- MongoDB has a special field which it calls _id that is available in each document, this represents the document id. These id’s are automatically generated.
- Each MongoDB instance can have multiple databases and each databases can have multiple collections.
- When a document is created it must be set into a database and collection.
- Your application does not need to know the state of which nodes are up and which are down, including the primary node. MongoDB can automatically elect a new primary if the old primary goes down. You can also set priorities on nodes, allowing nodes with the highest priority to take over as primary. This allows you to set your most beefy machines as primary.
- When a failed primary node comes back online it automatically joins back to the cluster as a secondary, missing data will then be replicated to it.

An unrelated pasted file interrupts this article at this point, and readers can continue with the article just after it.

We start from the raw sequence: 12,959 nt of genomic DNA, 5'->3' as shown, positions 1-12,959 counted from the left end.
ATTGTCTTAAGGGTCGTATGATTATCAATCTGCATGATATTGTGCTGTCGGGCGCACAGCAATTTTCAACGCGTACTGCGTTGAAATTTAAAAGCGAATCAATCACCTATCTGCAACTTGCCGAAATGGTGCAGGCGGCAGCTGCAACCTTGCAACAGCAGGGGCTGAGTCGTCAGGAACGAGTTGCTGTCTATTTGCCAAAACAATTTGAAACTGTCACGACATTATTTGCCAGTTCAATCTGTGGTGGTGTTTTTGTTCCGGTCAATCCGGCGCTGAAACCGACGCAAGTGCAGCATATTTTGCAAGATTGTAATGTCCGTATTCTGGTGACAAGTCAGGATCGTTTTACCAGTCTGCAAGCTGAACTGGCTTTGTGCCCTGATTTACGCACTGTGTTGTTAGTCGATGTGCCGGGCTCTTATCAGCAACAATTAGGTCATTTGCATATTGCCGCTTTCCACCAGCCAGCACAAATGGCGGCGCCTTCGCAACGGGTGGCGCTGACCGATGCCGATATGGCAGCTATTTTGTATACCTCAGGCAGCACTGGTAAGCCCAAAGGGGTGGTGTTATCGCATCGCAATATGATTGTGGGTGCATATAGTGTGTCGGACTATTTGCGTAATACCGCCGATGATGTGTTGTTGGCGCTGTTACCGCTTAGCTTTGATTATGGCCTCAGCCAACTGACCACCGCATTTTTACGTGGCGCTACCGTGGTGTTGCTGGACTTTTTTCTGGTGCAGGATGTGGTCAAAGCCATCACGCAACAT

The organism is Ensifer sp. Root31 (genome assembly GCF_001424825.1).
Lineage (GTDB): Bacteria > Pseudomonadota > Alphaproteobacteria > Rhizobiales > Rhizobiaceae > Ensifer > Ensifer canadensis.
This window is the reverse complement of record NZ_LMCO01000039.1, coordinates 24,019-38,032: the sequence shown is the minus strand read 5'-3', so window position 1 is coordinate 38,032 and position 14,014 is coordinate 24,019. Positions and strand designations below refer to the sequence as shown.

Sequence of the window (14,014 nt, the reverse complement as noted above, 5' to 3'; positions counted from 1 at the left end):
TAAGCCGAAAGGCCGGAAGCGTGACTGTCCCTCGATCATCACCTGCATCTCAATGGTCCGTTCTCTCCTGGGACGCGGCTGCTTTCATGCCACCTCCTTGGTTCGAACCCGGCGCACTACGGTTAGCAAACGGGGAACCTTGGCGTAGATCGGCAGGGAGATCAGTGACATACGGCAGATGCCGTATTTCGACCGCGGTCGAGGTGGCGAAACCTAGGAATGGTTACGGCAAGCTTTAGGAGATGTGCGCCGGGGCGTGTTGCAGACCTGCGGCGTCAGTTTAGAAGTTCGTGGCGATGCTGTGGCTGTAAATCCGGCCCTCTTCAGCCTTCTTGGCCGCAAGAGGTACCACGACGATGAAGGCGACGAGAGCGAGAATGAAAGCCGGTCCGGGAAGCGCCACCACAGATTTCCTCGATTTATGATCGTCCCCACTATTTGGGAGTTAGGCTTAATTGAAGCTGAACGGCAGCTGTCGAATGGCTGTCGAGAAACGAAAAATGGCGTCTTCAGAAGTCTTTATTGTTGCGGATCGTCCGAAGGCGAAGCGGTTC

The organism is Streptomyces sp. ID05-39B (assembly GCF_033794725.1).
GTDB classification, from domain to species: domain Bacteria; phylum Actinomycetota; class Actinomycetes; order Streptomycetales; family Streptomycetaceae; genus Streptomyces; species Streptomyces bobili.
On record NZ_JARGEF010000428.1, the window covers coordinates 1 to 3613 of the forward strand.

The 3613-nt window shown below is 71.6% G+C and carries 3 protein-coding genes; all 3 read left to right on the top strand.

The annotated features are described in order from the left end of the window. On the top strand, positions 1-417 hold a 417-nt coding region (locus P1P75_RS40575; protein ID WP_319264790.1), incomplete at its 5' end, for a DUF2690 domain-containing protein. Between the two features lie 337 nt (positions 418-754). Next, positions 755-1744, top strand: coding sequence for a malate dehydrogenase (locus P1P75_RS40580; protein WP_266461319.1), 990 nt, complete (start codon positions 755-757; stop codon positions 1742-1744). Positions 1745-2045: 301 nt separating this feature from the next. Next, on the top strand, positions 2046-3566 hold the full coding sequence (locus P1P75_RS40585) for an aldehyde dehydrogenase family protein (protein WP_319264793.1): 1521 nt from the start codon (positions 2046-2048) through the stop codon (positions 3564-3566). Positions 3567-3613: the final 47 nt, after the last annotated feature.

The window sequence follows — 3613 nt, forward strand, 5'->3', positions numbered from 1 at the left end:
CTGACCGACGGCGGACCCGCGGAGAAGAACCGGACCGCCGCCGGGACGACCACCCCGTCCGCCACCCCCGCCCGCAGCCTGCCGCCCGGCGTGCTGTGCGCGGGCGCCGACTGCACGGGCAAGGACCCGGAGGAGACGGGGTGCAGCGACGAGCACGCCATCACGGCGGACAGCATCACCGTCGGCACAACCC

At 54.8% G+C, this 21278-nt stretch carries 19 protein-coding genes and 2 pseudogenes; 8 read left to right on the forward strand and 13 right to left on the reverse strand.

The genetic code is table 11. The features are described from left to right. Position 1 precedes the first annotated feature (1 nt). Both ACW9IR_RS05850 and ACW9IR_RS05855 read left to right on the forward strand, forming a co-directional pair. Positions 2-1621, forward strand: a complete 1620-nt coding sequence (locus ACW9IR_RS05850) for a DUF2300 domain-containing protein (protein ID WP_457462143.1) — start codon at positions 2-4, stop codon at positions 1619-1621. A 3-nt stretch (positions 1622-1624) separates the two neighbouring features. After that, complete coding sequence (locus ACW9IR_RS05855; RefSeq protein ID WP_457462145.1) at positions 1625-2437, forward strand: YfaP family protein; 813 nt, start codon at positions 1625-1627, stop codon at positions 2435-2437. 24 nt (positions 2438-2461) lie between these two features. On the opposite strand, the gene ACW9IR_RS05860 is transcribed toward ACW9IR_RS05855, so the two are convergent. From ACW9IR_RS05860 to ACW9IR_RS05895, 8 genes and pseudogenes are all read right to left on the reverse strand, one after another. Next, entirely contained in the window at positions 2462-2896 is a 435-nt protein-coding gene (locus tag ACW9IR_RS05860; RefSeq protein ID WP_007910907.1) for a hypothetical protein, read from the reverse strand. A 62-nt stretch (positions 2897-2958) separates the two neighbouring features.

- When new nodes are added to a cluster, data will straight away start syncing to it, once the sync is complete, the node will be ready to serve read requests. This process does not require a restart of any nodes or result in any downtime.
- MongoDB conveniently provides a comprehensive solution to replication and read and write quorums.
- Sharding of documents between nodes can easily be implemented for all document databases including MongoDB. Sharding is the number one option for scaling. You can think of sharding like partitioning in relational databases. If over time, new shards are created, the data will automatically move between shards to rebalance the load. One popular approach is to have different shards for different geographical locations.
- The write quorum, takes a convention over configuration approach, where you can set the quorum for a particular database and then override this value on a specific collection or for just one specific write. You can also use keywords like “majority” to make sure at least 50% of nodes receive the write before a write it considered as successful. Inevitably, the more writes that are required, the more performance will suffer. This is known as the trade-off between consistency and latency. This process is known as WriteConcern.